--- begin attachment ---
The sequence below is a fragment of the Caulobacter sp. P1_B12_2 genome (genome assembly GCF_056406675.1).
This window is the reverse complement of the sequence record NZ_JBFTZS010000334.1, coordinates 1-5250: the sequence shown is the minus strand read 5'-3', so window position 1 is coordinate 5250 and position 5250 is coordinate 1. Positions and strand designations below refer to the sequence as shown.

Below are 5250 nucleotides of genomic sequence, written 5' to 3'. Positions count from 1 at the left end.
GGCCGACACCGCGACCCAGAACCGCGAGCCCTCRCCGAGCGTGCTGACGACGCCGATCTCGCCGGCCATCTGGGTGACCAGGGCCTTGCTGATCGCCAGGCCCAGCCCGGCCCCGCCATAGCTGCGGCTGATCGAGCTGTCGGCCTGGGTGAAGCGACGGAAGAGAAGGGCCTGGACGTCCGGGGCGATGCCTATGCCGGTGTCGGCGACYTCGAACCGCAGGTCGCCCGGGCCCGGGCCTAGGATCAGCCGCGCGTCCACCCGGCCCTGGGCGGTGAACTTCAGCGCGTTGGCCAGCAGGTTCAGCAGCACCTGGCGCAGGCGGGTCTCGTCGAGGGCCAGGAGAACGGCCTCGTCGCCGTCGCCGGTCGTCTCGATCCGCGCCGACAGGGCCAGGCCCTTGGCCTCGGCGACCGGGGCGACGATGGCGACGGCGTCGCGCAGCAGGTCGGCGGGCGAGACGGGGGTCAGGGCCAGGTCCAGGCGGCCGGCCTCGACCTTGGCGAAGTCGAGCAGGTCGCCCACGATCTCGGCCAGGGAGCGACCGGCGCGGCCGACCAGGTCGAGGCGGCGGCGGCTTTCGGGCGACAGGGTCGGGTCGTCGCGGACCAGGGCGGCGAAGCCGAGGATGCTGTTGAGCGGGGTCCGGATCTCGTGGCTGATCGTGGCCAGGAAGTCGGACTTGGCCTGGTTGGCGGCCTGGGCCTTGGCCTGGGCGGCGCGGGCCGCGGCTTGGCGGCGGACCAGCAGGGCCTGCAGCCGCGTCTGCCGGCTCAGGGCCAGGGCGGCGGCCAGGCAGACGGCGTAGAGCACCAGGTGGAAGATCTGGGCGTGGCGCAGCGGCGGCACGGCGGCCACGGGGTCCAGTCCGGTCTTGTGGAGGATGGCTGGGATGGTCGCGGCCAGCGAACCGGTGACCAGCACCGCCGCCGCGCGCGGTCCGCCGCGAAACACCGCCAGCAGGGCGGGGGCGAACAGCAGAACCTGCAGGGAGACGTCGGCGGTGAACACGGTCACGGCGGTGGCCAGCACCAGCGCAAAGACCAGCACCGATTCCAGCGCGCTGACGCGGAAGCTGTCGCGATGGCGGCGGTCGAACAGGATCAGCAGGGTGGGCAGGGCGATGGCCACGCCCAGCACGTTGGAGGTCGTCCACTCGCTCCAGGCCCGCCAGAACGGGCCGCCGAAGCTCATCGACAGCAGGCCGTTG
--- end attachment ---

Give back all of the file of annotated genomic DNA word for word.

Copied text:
The sequence below is a fragment of the Caulobacter sp. P1_B12_2 genome (genome assembly GCF_056406675.1).
This window is the reverse complement of the sequence record NZ_JBFTZS010000334.1, coordinates 1-5250: the sequence shown is the minus strand read 5'-3', so window position 1 is coordinate 5250 and position 5250 is coordinate 1. Positions and strand designations below refer to the sequence as shown.

Below are 5250 nucleotides of genomic sequence, written 5' to 3'. Positions count from 1 at the left end.
GGCCGACACCGCGACCCAGAACCGCGAGCCCTCRCCGAGCGTGCTGACGACGCCGATCTCGCCGGCCATCTGGGTGACCAGGGCCTTGCTGATCGCCAGGCCCAGCCCGGCCCCGCCATAGCTGCGGCTGATCGAGCTGTCGGCCTGGGTGAAGCGACGGAAGAGAAGGGCCTGGACGTCCGGGGCGATGCCTATGCCGGTGTCGGCGACYTCGAACCGCAGGTCGCCCGGGCCCGGGCCTAGGATCAGCCGCGCGTCCACCCGGCCCTGGGCGGTGAACTTCAGCGCGTTGGCCAGCAGGTTCAGCAGCACCTGGCGCAGGCGGGTCTCGTCGAGGGCCAGGAGAACGGCCTCGTCGCCGTCGCCGGTCGTCTCGATCCGCGCCGACAGGGCCAGGCCCTTGGCCTCGGCGACCGGGGCGACGATGGCGACGGCGTCGCGCAGCAGGTCGGCGGGCGAGACGGGGGTCAGGGCCAGGTCCAGGCGGCCGGCCTCGACCTTGGCGAAGTCGAGCAGGTCGCCCACGATCTCGGCCAGGGAGCGACCGGCGCGGCCGACCAGGTCGAGGCGGCGGCGGCTTTCGGGCGACAGGGTCGGGTCGTCGCGGACCAGGGCGGCGAAGCCGAGGATGCTGTTGAGCGGGGTCCGGATCTCGTGGCTGATCGTGGCCAGGAAGTCGGACTTGGCCTGGTTGGCGGCCTGGGCCTTGGCCTGGGCGGCGCGGGCCGCGGCTTGGCGGCGGACCAGCAGGGCCTGCAGCCGCGTCTGCCGGCTCAGGGCCAGGGCGGCGGCCAGGCAGACGGCGTAGAGCACCAGGTGGAAGATCTGGGCGTGGCGCAGCGGCGGCACGGCGGCCACGGGGTCCAGTCCGGTCTTGTGGAGGATGGCTGGGATGGTCGCGGCCAGCGAACCGGTGACCAGCACCGCCGCCGCGCGCGGTCCGCCGCGAAACACCGCCAGCAGGGCGGGGGCGAACAGCAGAACCTGCAGGGAGACGTCGGCGGTGAACACGGTCACGGCGGTGGCCAGCACCAGCGCAAAGACCAGCACCGATTCCAGCGCGCTGACGCGGAAGCTGTCGCGATGGCGGCGGTCGAACAGGATCAGCAGGGTGGGCAGGGCGATGGCCACGCCCAGCACGTTGGAGGTCGTCCACTCGCTCCAGGCCCGCCAGAACGGGCCGCCGAAGCTCATCGACAGCAGGCCGTTG